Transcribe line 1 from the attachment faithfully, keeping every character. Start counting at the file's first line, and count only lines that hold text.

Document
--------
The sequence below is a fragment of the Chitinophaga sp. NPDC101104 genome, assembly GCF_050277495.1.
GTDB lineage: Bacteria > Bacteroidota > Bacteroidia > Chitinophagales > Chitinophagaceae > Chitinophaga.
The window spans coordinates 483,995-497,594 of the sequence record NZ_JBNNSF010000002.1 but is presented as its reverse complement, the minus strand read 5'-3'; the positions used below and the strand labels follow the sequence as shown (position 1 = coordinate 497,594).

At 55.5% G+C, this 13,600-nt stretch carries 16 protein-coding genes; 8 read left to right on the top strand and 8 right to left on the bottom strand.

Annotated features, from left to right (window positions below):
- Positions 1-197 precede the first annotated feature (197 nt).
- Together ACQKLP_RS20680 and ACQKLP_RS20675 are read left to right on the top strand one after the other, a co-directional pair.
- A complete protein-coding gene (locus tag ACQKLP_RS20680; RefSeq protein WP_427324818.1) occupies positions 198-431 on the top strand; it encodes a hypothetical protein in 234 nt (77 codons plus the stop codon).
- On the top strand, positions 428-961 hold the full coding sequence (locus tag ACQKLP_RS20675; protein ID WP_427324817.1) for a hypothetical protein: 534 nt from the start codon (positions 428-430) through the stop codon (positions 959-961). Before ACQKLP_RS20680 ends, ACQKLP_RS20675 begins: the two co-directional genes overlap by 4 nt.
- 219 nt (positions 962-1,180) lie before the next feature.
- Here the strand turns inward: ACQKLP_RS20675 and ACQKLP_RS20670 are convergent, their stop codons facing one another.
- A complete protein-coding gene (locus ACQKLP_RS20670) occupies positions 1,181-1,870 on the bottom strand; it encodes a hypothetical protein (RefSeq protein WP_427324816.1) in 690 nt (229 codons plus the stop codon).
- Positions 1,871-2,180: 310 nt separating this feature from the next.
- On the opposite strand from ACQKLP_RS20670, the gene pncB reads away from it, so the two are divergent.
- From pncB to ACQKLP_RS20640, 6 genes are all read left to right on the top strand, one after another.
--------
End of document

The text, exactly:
The sequence below is a fragment of the Chitinophaga sp. NPDC101104 genome, assembly GCF_050277495.1.